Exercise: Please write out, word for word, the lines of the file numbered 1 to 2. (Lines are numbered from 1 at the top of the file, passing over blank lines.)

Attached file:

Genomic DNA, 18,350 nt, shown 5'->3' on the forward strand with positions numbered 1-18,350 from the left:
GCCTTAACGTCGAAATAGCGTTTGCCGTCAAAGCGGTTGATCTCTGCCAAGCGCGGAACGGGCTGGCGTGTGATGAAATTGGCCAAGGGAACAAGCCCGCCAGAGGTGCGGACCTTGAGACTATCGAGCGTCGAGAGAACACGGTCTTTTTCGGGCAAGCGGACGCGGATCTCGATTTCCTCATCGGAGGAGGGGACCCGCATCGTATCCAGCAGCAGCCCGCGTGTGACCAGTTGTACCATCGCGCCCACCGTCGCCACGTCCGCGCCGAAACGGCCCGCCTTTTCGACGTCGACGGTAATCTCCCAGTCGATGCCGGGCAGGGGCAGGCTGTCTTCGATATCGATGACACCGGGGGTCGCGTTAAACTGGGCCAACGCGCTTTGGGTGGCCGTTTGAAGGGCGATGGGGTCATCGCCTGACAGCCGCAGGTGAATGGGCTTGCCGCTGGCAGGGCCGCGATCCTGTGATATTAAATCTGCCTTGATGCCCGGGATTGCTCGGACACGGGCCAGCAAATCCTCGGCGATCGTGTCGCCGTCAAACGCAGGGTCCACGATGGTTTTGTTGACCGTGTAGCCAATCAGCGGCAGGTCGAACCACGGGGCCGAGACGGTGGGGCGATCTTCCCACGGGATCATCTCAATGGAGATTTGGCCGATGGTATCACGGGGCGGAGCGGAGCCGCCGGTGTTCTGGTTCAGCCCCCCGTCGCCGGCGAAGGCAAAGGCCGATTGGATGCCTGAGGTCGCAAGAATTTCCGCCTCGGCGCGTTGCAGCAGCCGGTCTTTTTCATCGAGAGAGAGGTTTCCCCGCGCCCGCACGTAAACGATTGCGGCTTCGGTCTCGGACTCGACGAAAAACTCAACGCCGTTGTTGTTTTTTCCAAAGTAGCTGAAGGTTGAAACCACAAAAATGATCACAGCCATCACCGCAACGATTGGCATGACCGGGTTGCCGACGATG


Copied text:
Genomic DNA, 18,350 nt, shown 5'->3' on the forward strand with positions numbered 1-18,350 from the left:
GCCTTAACGTCGAAATAGCGTTTGCCGTCAAAGCGGTTGATCTCTGCCAAGCGCGGAACGGGCTGGCGTGTGATGAAATTGGCCAAGGGAACAAGCCCGCCAGAGGTGCGGACCTTGAGACTATCGAGCGTCGAGAGAACACGGTCTTTTTCGGGCAAGCGGACGCGGATCTCGATTTCCTCATCGGAGGAGGGGACCCGCATCGTATCCAGCAGCAGCCCGCGTGTGACCAGTTGTACCATCGCGCCCACCGTCGCCACGTCCGCGCCGAAACGGCCCGCCTTTTCGACGTCGACGGTAATCTCCCAGTCGATGCCGGGCAGGGGCAGGCTGTCTTCGATATCGATGACACCGGGGGTCGCGTTAAACTGGGCCAACGCGCTTTGGGTGGCCGTTTGAAGGGCGATGGGGTCATCGCCTGACAGCCGCAGGTGAATGGGCTTGCCGCTGGCAGGGCCGCGATCCTGTGATATTAAATCTGCCTTGATGCCCGGGATTGCTCGGACACGGGCCAGCAAATCCTCGGCGATCGTGTCGCCGTCAAACGCAGGGTCCACGATGGTTTTGTTGACCGTGTAGCCAATCAGCGGCAGGTCGAACCACGGGGCCGAGACGGTGGGGCGATCTTCCCACGGGATCATCTCAATGGAGATTTGGCCGATGGTATCACGGGGCGGAGCGGAGCCGCCGGTGTTCTGGTTCAGCCCCCCGTCGCCGGCGAAGGCAAAGGCCGATTGGATGCCTGAGGTCGCAAGAATTTCCGCCTCGGCGCGTTGCAGCAGCCGGTCTTTTTCATCGAGAGAGAGGTTTCCCCGCGCCCGCACGTAAACGATTGCGGCTTCGGTCTCGGACTCGACGAAAAACTCAACGCCGTTGTTGTTTTTTCCAAAGTAGCTGAAGGTTGAAACCACAAAAATGATCACAGCCATCACCGCAACGATTGGCATGACCGGGTTGCCGACGATG